I'll throw my 2 cents worth in, in regards to the "lock". As you probably know, the two lock bolts that go through the "side plate" on your "42 need to be removed so that the lock can be removed from the "lock mortise". The internals will consist of the sear, sear spring (small spring at the rear of the lock plate), bridle, tumbler and mainspring. Once you look at it, you'll quickly see the function of each individual part.
My main intent is to warn you in regards to removing the mainspring. This would be the first internal part to remove. For this, yo will need a "main spring vise". You can get these through different suppliers - Track of the Wolf, Dixie, etc. A mainspring vice is designed to compress the spring so that it can be removed from the lock plate - the main spring vise has a "bar" which puts pressure on the lower leg of the mainspring along the length of it. Yea, yea . . . you'll hear of some folks substituting a "C clamp" and it can be done, BUT, it's kind of like using a hammer for a screwdriver. You run the risk of snapping the mainspring because pressure is not applied equally on the bottom portion of the spring. I've seen a number of main springs broken in this manner over the years. If you have a muzzleloader with a lock, you need to have a main spring vise in your tool box. As they say . . "the right tool for the right job". They aren't that expensive and you'll get your use out of it each time you disassemble a lock.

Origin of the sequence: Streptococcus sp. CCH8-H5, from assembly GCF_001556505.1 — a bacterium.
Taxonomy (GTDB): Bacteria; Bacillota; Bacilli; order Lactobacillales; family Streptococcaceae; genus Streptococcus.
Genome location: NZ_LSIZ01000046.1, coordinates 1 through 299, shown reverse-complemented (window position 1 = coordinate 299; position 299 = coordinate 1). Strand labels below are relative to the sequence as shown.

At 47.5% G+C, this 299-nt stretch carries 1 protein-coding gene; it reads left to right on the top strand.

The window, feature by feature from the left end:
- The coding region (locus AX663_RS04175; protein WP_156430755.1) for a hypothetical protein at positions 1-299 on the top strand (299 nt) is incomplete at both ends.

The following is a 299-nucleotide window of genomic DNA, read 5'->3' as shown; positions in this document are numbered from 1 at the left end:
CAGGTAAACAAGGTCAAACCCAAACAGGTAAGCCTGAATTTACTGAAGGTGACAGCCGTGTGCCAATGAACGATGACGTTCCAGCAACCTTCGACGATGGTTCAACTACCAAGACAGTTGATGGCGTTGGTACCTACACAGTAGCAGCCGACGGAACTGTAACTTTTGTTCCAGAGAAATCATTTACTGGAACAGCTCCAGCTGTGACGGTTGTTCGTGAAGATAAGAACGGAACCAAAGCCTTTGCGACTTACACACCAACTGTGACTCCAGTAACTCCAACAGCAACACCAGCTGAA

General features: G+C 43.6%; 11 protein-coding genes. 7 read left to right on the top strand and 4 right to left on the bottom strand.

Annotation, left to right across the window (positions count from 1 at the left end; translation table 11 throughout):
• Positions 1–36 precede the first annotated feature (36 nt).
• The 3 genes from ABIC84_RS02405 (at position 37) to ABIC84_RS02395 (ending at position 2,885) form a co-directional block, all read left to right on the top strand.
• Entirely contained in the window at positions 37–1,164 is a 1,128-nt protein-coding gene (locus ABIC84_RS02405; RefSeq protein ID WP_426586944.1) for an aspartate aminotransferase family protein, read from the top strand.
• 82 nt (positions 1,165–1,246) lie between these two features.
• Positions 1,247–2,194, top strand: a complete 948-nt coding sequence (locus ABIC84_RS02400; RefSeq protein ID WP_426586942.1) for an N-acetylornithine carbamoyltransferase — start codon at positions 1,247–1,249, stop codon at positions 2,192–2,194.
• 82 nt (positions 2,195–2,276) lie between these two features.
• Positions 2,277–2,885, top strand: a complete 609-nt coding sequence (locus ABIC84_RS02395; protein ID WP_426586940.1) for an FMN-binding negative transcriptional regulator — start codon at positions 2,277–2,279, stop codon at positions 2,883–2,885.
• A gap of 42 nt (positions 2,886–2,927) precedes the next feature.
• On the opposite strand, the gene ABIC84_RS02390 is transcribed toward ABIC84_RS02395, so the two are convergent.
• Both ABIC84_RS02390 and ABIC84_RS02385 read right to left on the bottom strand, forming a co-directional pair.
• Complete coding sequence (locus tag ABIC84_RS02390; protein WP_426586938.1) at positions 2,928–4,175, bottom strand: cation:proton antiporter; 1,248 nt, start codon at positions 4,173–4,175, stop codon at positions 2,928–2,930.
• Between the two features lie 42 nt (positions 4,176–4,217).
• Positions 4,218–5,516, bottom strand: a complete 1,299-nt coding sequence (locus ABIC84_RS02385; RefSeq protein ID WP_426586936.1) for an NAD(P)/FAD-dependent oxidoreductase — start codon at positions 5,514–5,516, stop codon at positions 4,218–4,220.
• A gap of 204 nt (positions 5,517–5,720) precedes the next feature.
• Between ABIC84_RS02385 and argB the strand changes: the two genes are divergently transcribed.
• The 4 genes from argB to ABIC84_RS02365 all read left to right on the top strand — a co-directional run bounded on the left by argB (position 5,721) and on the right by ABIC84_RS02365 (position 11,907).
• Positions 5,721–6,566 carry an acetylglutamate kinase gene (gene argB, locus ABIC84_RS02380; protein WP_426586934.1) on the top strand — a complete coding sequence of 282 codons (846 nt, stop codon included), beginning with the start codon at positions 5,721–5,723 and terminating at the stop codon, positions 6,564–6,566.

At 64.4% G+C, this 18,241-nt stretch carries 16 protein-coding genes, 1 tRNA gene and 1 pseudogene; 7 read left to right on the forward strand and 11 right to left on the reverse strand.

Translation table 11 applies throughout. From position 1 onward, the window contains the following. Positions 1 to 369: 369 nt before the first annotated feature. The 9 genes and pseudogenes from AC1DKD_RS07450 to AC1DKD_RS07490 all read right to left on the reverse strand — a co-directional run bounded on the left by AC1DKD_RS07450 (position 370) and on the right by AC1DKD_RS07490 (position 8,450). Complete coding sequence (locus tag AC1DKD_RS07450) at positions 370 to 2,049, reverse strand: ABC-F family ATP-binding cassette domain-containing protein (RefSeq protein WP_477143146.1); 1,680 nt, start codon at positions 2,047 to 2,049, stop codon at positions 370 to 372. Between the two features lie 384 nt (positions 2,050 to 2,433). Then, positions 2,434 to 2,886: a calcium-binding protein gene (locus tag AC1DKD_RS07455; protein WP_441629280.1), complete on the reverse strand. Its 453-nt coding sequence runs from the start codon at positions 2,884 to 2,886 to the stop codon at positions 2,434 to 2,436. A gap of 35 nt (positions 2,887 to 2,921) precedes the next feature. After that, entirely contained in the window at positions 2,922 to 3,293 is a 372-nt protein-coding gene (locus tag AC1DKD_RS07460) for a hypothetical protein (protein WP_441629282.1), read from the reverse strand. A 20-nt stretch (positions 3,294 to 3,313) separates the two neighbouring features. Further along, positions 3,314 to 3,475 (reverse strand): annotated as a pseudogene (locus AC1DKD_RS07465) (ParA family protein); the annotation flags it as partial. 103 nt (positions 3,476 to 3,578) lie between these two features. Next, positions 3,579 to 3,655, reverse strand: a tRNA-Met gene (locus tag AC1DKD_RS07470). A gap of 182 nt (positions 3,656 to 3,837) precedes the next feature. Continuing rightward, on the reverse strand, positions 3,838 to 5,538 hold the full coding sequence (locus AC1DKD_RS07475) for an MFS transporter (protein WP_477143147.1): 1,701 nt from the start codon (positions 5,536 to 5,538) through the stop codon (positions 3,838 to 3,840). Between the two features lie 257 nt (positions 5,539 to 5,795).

Your '42 sounds like a great present! As you say, you can also get a modern made barrel to drop in it for shooting if need be. Whitacre and others make excellent barrels . . . check the NSSA site for links.
If a pair of '51 Navies were good enough for Billy Hickok, then a single Navy on my right hip is good enough for me . . . besides . . . I'm probably only half as good as he was anyways. Hiram's Rangers Badge #63